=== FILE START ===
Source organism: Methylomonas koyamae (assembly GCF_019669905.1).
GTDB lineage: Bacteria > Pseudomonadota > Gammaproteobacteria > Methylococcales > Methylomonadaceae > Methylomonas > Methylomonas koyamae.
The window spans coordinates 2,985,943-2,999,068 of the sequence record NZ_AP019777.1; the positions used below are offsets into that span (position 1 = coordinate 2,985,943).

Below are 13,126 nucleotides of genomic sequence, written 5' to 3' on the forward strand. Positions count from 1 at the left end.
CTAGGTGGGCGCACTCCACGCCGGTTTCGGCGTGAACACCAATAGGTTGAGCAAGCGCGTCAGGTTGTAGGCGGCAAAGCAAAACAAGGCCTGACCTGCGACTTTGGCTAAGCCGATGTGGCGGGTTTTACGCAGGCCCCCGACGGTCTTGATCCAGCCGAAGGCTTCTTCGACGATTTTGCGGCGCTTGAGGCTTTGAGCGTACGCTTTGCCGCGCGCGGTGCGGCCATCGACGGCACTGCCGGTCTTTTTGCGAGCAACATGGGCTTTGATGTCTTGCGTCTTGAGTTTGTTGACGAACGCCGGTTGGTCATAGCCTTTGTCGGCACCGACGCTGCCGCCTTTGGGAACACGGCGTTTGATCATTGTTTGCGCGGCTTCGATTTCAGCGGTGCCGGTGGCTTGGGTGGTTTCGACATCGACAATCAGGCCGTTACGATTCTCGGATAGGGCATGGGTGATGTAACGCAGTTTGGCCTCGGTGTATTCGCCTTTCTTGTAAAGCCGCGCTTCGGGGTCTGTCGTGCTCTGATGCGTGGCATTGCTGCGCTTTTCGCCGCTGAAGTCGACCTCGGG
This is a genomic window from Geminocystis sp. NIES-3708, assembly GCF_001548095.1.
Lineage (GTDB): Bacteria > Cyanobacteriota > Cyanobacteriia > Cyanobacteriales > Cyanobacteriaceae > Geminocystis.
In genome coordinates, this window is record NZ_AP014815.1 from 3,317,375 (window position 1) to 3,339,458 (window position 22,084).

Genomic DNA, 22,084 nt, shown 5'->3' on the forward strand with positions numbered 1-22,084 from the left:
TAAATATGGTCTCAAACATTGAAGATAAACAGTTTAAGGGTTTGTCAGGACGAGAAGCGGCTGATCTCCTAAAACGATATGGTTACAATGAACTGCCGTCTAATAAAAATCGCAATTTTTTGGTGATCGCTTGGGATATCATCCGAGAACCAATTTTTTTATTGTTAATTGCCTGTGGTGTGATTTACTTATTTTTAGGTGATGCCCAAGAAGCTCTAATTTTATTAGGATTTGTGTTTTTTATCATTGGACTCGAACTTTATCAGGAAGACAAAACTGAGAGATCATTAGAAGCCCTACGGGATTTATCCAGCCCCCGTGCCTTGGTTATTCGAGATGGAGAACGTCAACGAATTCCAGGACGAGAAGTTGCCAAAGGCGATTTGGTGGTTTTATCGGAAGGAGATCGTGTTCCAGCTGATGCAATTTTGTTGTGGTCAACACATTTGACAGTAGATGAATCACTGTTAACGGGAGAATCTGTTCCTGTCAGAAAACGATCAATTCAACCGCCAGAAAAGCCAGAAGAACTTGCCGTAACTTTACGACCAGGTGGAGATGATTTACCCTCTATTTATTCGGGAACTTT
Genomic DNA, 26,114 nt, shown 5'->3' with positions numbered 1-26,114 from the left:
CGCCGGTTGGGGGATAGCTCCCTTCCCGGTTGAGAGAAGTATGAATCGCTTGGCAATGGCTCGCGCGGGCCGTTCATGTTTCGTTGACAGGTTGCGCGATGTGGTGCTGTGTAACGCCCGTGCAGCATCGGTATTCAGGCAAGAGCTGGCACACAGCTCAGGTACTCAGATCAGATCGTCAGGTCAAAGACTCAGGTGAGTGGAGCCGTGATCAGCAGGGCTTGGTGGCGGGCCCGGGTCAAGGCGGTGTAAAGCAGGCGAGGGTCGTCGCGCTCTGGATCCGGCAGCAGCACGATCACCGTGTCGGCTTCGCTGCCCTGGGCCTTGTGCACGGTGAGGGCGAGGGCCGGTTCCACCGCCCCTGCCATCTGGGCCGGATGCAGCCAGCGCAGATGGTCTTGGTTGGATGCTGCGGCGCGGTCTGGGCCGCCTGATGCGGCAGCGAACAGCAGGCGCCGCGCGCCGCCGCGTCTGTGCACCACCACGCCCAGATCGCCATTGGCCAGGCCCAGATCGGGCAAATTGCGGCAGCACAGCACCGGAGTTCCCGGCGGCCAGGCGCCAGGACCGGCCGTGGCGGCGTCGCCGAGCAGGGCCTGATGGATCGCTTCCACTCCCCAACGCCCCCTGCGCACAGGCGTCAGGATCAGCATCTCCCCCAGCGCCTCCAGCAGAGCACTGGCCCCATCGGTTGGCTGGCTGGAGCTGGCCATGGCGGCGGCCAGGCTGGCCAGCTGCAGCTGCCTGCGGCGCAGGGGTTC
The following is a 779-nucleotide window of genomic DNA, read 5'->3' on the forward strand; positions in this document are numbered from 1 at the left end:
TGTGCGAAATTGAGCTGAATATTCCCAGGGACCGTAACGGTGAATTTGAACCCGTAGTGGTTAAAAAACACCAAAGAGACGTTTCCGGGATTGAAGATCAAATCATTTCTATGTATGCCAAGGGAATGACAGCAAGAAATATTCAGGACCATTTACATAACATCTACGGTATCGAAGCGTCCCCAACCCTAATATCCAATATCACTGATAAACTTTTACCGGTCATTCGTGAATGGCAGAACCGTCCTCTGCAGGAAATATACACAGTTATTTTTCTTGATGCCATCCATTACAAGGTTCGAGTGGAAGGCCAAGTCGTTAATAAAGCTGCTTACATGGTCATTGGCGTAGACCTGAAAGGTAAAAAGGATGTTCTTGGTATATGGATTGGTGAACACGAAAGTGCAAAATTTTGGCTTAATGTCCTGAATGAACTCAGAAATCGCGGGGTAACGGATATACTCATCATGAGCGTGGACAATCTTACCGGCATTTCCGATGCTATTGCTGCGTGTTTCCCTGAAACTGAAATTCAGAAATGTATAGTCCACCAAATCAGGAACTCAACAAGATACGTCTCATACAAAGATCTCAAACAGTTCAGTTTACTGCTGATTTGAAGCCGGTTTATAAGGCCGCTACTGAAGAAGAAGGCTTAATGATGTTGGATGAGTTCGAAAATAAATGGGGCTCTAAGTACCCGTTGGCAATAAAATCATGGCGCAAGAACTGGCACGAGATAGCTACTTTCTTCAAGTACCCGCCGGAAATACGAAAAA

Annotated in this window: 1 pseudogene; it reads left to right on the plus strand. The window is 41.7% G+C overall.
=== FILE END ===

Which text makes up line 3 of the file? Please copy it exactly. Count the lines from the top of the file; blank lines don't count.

The window spans coordinates 2,985,943-2,999,068 of the sequence record NZ_AP019777.1; the positions used below are offsets into that span (position 1 = coordinate 2,985,943).